Rabbi David Stav370.
(photo credit: Courtesy Tzohar.)
The Bayit Yehudi party has officially endorsed Rabbi David Stav as its candidate
for the position of Ashkenazi Chief Rabbi in a vote that took place during a
faction meeting Sunday afternoon.
The endorsement ends months of
political machinations and division over which candidate the national-religious
party would back.
The issue strongly divided the party in what turned
into a bitter contest between different blocs within Bayit Yehudi to promote
their respective candidates.
Speaking at a press conference, party leader
Naftali Bennett said that Stav was the right candidate for the changes that
Bayit Yehudi is trying to effect in the Chief Rabbinate.
our promise to our voters, both secular and religious,” said Bennett. “Bayit
Yehudi will continue to serve as a bridge between the religious and secular in
Israel and today’s decision reflects that in the clearest way
Bennett said that the entire party now stood behind Stav as
its candidate for Ashkenazi chief rabbi.
Stav, the chairman of the Tzohar
rabbinical association and a liberalizing figure within the national-religious
world, was heavily opposed by a group of conservative rabbis associated with the
party, and particularly with the Tekuma bloc, a constituent party of the Bayit
Yehudi Knesset faction.
Tekuma and its rabbis sought to have elected
Rabbi Yaakov Ariel but were thwarted by political obstacles, primarily the
necessity of passing legislation to remove the age limit for candidates, which
is currently 70 years old, in light of the fact that Ariel is 76.
the past few months Bayit Yehudi has been furiously searching for a way to
bypass this barrier for Ariel to be considered despite his age, but faced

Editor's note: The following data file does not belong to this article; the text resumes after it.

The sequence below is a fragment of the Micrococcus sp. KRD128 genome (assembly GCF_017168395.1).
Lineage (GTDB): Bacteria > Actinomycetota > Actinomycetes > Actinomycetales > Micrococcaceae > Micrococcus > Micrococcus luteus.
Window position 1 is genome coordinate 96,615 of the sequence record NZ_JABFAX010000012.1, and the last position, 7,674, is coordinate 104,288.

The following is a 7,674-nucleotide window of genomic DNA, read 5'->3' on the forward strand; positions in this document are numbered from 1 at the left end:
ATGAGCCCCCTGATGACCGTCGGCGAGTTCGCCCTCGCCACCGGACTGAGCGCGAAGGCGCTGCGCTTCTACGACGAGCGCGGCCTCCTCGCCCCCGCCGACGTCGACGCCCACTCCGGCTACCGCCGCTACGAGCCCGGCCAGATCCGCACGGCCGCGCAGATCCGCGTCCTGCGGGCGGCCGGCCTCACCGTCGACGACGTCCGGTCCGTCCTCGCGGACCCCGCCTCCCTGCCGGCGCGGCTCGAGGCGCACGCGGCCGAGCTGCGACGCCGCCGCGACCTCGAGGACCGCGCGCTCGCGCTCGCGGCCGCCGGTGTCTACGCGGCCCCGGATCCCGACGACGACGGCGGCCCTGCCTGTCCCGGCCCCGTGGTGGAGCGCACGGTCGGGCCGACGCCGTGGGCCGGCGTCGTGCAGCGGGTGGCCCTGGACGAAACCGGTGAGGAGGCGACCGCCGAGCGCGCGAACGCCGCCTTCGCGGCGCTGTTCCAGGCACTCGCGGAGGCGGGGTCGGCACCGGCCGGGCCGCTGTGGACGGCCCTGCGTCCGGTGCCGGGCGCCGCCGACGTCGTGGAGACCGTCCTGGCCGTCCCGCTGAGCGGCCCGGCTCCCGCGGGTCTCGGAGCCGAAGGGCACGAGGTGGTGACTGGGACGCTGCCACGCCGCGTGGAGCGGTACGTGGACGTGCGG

opposition from within the coalition, principally from Yesh Atid and Hatnua,
which stymied the legislation.
The party also sought to gain increased
security for the election of a national-religious rabbi by floating a deal with
Shas – whereby the haredi party would provide political backing for Ariel on the
chief rabbi electoral committee, in return for Bayit Yehudi passing legislation
allowing current Sephardi Chief Rabbi Shlomo Amar to stand for a second term –
something also prohibited by law at present.
Yesh Atid, Yisrael Beytenu
and Hatnua opposed this deal however, primarily because they had all publicly
backed Stav, and so refused to support the required legislation to allow the
candidacy of both Ariel and Amar to move forward.
The Amar-Ariel deal
collapsed last week when it became clear to those promoting it that the
legislative barriers could not be overcome.
But on Sunday, Bayit Yehudi
backed legislation to allow Amar to stand for a second term and the bill was
approved by the Ministerial Committee for Legislation and will now pass to the
Knesset for its first reading.
Speaking at the same press conference,
Bennett said that in return for passing the legislation, Amar has promised to
support their candidate, who is now Rabbi Stav.
Shas spiritual leader
Rabbi Ovadiah Yosef remains opposed to Stav’s candidacy however, and The
Jerusalem Post understands that if legislation is passed allowing a chief rabbi
to stand for a second term, then Yosef will endorse current Ashkenazi Chief
Rabbi Yona Metzger and work towards his election.
This would create
serious problems for Stav’s candidacy.
Additionally, it seems unlikely
that Amar would be able to exert much influence at all within the chief rabbi
electoral committee without Yosef’s backing, and so it is unclear what Bayit
Yehudi stands to gain from the deal.
The bill still needs to pass the
legislative process in the Knesset however, so it is possible the party allowed
passage of the bill through the Ministerial Committee for Legislation on Sunday
simply to keep the option open.